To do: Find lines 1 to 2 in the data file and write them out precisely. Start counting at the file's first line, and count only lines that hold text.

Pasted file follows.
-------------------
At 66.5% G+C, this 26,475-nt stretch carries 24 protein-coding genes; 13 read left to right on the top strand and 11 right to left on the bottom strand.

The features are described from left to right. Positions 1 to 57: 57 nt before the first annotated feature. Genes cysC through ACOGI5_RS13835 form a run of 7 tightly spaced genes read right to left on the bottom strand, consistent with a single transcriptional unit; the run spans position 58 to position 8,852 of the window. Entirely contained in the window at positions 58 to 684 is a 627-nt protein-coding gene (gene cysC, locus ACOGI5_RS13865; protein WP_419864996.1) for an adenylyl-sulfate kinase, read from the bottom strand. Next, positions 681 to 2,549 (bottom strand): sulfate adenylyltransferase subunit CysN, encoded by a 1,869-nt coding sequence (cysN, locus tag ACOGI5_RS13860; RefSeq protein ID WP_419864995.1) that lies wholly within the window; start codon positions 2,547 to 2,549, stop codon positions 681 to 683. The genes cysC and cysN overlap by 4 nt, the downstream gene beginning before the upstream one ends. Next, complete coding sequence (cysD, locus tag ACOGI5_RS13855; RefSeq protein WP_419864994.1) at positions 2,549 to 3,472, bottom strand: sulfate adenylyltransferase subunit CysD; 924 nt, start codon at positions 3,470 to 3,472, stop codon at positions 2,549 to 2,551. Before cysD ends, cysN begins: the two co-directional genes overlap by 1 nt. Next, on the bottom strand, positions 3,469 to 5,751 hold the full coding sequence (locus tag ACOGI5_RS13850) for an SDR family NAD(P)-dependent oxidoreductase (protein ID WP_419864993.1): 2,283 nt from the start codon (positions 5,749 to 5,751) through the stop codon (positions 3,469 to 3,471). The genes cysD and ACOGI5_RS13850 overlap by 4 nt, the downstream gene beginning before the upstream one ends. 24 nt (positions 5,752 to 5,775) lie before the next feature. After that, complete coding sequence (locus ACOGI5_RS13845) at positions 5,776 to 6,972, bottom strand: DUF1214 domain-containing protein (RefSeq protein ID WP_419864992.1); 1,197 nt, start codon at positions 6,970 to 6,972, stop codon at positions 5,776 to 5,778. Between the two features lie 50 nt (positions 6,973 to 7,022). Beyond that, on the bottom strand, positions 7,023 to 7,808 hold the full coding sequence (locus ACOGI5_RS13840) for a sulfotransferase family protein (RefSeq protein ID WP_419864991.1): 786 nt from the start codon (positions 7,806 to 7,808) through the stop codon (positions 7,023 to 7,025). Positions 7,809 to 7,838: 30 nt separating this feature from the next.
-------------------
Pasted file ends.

At 66.5% G+C, this 26,475-nt stretch carries 24 protein-coding genes; 13 read left to right on the top strand and 11 right to left on the bottom strand.

The features are described from left to right. Positions 1 to 57: 57 nt before the first annotated feature. Genes cysC through ACOGI5_RS13835 form a run of 7 tightly spaced genes read right to left on the bottom strand, consistent with a single transcriptional unit; the run spans position 58 to position 8,852 of the window. Entirely contained in the window at positions 58 to 684 is a 627-nt protein-coding gene (gene cysC, locus ACOGI5_RS13865; protein WP_419864996.1) for an adenylyl-sulfate kinase, read from the bottom strand. Next, positions 681 to 2,549 (bottom strand): sulfate adenylyltransferase subunit CysN, encoded by a 1,869-nt coding sequence (cysN, locus tag ACOGI5_RS13860; RefSeq protein ID WP_419864995.1) that lies wholly within the window; start codon positions 2,547 to 2,549, stop codon positions 681 to 683. The genes cysC and cysN overlap by 4 nt, the downstream gene beginning before the upstream one ends. Next, complete coding sequence (cysD, locus tag ACOGI5_RS13855; RefSeq protein WP_419864994.1) at positions 2,549 to 3,472, bottom strand: sulfate adenylyltransferase subunit CysD; 924 nt, start codon at positions 3,470 to 3,472, stop codon at positions 2,549 to 2,551. Before cysD ends, cysN begins: the two co-directional genes overlap by 1 nt. Next, on the bottom strand, positions 3,469 to 5,751 hold the full coding sequence (locus tag ACOGI5_RS13850) for an SDR family NAD(P)-dependent oxidoreductase (protein ID WP_419864993.1): 2,283 nt from the start codon (positions 5,749 to 5,751) through the stop codon (positions 3,469 to 3,471). The genes cysD and ACOGI5_RS13850 overlap by 4 nt, the downstream gene beginning before the upstream one ends. 24 nt (positions 5,752 to 5,775) lie before the next feature. After that, complete coding sequence (locus ACOGI5_RS13845) at positions 5,776 to 6,972, bottom strand: DUF1214 domain-containing protein (RefSeq protein ID WP_419864992.1); 1,197 nt, start codon at positions 6,970 to 6,972, stop codon at positions 5,776 to 5,778. Between the two features lie 50 nt (positions 6,973 to 7,022). Beyond that, on the bottom strand, positions 7,023 to 7,808 hold the full coding sequence (locus ACOGI5_RS13840) for a sulfotransferase family protein (RefSeq protein ID WP_419864991.1): 786 nt from the start codon (positions 7,806 to 7,808) through the stop codon (positions 7,023 to 7,025). Positions 7,809 to 7,838: 30 nt separating this feature from the next.